The US economy had been stalled for so long that it was starting to seem like a permanent condition. But no more. In 2014, the economy began expanding, the job market tightened, and unemployment continued to fall.

All thats missing at this point is for wages to go up and paychecks to get fatter. That hasnt happened yet for the United States as a whole, but it has happened here in Massachusetts which is not only a good thing for Bay State residents but perhaps an early sign of what workers elsewhere will find in 2015.

An improving job market

Continue reading below

When it comes to the economy, Americas millionaires are an increasingly confident bunch.

More than 50 percent of wealthy investors believe the economy will be stronger one year from now, according to the just released CNBC Millionaire Survey. Thats up 9 percent from six months ago, when 42 percent of millionaires surveyed expressed a similar level of confidence.

Tom Wynn, director of affluent research at Spectrem, provided several factors for the increased confidence: the steady improvement in job growth, the steady increase in the major stock market indices since the spring, and a decrease in political ambiguity with the election season over, which has an effect on at least some peoples outlook. Wynn said this confidence extends to household income, household assets and company health. In all of these areas, there has been an increase in confidence, he said.

However, the rise in overall economic confidence among the wealthy has not translated into greater bullishness about the stock market.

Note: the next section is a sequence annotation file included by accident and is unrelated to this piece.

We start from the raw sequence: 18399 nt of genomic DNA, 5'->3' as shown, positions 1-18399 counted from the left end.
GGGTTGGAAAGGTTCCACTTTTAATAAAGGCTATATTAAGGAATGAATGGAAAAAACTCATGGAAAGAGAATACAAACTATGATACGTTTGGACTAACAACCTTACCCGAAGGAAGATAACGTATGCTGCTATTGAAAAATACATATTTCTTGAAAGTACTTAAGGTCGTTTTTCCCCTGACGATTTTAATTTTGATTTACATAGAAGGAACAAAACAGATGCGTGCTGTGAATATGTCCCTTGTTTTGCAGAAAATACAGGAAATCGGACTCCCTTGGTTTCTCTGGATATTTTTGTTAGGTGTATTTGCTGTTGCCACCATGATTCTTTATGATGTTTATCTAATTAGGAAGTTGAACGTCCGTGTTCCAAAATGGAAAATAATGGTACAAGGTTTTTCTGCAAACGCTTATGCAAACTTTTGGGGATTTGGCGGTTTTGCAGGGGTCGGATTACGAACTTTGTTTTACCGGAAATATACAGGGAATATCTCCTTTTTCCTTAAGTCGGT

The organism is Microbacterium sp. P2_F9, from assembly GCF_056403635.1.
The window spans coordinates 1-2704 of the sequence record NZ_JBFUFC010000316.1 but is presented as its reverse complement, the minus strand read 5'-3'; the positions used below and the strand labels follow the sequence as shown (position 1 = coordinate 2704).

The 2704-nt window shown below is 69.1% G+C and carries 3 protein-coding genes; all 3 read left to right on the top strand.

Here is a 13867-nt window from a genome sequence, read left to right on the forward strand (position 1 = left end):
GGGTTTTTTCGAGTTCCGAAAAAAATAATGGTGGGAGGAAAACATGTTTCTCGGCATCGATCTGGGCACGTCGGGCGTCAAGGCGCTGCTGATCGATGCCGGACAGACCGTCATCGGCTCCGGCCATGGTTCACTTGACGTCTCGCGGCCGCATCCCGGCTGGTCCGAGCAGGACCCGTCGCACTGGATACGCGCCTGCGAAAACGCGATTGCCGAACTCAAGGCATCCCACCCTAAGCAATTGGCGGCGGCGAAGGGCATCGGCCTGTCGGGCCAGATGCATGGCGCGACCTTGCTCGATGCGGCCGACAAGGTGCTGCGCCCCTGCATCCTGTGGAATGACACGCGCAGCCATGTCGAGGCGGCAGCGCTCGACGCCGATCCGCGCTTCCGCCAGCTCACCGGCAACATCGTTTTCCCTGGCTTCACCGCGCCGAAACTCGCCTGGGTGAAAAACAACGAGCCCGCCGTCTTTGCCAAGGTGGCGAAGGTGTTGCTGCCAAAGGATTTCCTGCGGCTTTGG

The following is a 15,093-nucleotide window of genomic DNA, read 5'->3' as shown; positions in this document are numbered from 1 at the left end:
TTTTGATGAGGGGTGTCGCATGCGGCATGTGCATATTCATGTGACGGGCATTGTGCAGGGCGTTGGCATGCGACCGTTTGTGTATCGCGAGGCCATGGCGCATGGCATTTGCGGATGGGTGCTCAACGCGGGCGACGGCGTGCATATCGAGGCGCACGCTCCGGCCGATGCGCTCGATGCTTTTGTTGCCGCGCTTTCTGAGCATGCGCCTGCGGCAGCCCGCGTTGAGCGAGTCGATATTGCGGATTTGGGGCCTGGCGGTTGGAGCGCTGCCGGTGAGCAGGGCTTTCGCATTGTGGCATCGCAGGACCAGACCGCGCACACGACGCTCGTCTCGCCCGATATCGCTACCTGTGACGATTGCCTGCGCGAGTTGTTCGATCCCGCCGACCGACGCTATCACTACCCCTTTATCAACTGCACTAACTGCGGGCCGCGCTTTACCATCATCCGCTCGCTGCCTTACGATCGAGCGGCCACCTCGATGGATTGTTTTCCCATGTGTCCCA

Investors anticipate moderate growth of 5 percent to 10 percent in the stock market, similar to the findings in the March millionaire survey. It is still the largest percentage of investors who anticipate their assets will grow 5 percent to 10 percent in 2015.

Read MoreDo you think like a millionaire? Take this quiz

The rest of affluent investors diverge in near-equal percentages: those who think the stock market will be flat in 2015 (16 percent) represent roughly the same portion of this demographic as those who are very bullish (17 percent), expecting the market to be up 10 percent to 15 percent in 2015.

The US federal budget deficit narrowed in November, helped by a strengthening economy that boosted tax receipts during the month, Treasury Department data showed on Wednesday.

Washington spent $56.8 billion more than it took in last month, which was less than half the deficit in November of 2013. It was also narrower than analysts expectations for a $72.5 billion deficit.

After suffering from years of stagnant growth, Americas economy has appeared to rev its engines this year even as the global picture has grown more troubled. Hiring by US employers has picked up and the government is no longer engaged in the harsh austerity that reduced growth in 2013 through tax hikes and spending cuts.

In a briefing with reporters, a Treasury official pointed out that the timing of some government benefit payments made the drop in the deficit look larger. For example, checks paying for things like elderly healthcare went out in October rather than November, making expenditures last month look smaller than normal.

Still, even after accounting for the calendar shifts, the official said the deficit narrowed during the month.

The report pointed to a stronger economy as a reason for the decline. Receipts for individual income and payroll taxes rose 3 percent in November from a year earlier.

(Reporting by Jason Lange; Editing by Paul Simao)

Lloyd Blankfein thinks the economy is on the right track even though its about to be overtaken by China.

There are a lot of positives to the economy, the CEO and chairman of Goldman Sachs said at the DealBook Conference in New York Thursday.

He noted falling energy prices, an improving housing market, and lower leverage in the system.

Read MoreMaybe not a merry Christmas for Goldman Sachs